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I have the following problem:

I would like to do a RegionPlot like

RegionPlot[F[x,z,y]<1,{x,0,1},{y,0,1}]

The problem is that the variable z is an implicit (and not reducable via e.g. Solve, meaning too non-linear) but continuous function of x and y, for example

G[x,y,z]==0.

The functions F and G are well-defined. Would anyone know how to solve this issue in a general way?

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2 Answers 2

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You can define the implicit solution for z

bigG[x_?NumberQ, y_?NumberQ] :=  FindRoot[Sin[x + z] + Cos[y + z] == 0, {z, \[Pi]}][[1, 2]]

and then use it in the your F :

bigF[x_?NumberQ, y_?NumberQ] = x^2 + y^2 + 2 x y bigG[x, y]

RegionPlot[bigF[x, y] < 1, {x, 0, 1}, {y, 0, 1}]

test

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  • $\begingroup$ easy, quick and nice solution. thanks a lot! $\endgroup$
    – user2085
    Commented Aug 21, 2012 at 10:13
  • $\begingroup$ @user2085 welcome to Mathematica.SE. You now have the "reputation" points needed to vote for this answer; please make use if it (since you find it helpful). $\endgroup$
    – Mr.Wizard
    Commented Aug 21, 2012 at 11:02
  • $\begingroup$ @Silvia The post did not specify what F,G were so I just made up a quick example for illustration. In particular I am taking the root close to Pi; in this case 0.45^2 + 0.45^2 + 2 0.45 0.45 bigG[0.45, 0.45] = 1.17701 so it seems correct that there is a hole at those coordinates. $\endgroup$ Commented Aug 22, 2012 at 16:07
  • $\begingroup$ @b.gatessucks I see. I think I misunderstood your code:) comment revoked and +1. $\endgroup$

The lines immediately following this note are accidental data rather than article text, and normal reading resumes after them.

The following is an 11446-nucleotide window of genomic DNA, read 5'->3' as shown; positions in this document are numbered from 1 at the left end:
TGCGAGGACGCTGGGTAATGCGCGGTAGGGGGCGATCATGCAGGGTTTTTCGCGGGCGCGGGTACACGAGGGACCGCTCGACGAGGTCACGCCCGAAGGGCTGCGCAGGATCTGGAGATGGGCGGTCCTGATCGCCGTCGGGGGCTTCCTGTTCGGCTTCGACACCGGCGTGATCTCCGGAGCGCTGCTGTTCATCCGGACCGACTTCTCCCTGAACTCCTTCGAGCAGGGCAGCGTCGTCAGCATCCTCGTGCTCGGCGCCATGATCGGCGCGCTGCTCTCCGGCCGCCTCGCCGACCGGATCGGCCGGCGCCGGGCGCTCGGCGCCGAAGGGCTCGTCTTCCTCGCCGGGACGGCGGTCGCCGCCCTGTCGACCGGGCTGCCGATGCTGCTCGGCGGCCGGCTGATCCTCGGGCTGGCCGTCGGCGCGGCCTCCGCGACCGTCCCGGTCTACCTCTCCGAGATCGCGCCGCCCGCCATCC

– Silvia
    Commented Aug 22, 2012 at 16:33
  • $\begingroup$ @Silvia Thanks for checking. $\endgroup$ Commented Aug 22, 2012 at 16:39
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For surface $G(x,y,z)=0$ which is bounded in $z$ direction on $(x,y)\in[0,1]\times[0,1]$, by specifying large enough $z$-interval, ContourPlot3D with the option RegionFunction can be used to generate the required region graphics.

Take $G(x,y,z)=x^3+y^3+z^3-20$ and $F(x,y,z)=30-(x-2)^4-(y-0.5)^4-0.8 (z-0.5)^4$ as an example.

graph = ContourPlot3D[
 x^3 + y^3 + z^3 - 20 == 0,
 {x, -3, 3}, {y, -3, 3}, {z, -5, 5},
 RegionFunction -> Function[{x, y, z},
   30 - (x - 2)^4 - (y - .5)^4 - .8 (z - .5)^4 < 1],
 BoundaryStyle -> None, Mesh -> None,
 PlotPoints -> 50]

Mathematica graphics

Then convert the 3D graphics to 2D one:

Graphics[{##}[[1]],
   PlotRange -> All, Frame -> True, Axes -> False,
   Sequence @@ Rest[{##}]] & @@
 DeleteCases[graph /.
    GraphicsComplex[pts_, others__] :>
     GraphicsComplex[pts[[All, 1 ;; 2]], others] /.
   Polygon[pts_] :>
    Sequence[FaceForm[{Lighter[Blue, .8]}], EdgeForm[{Lighter[Blue, .8]}], Polygon[pts]],
  _?(MatchQ[#,
      (VertexNormals -> _) | (BoxRatios -> _) | (PlotRangePadding -> _) | (PlotRange -> _)
      ] &), \[Infinity]]

Mathematica graphics

Note: for an unbounded $G(x,y,z)$, it will be much harder to determine whether a point $(x,y)$ satisfies the region condition, and I suppose, as Artes said, impossible to find a general way.

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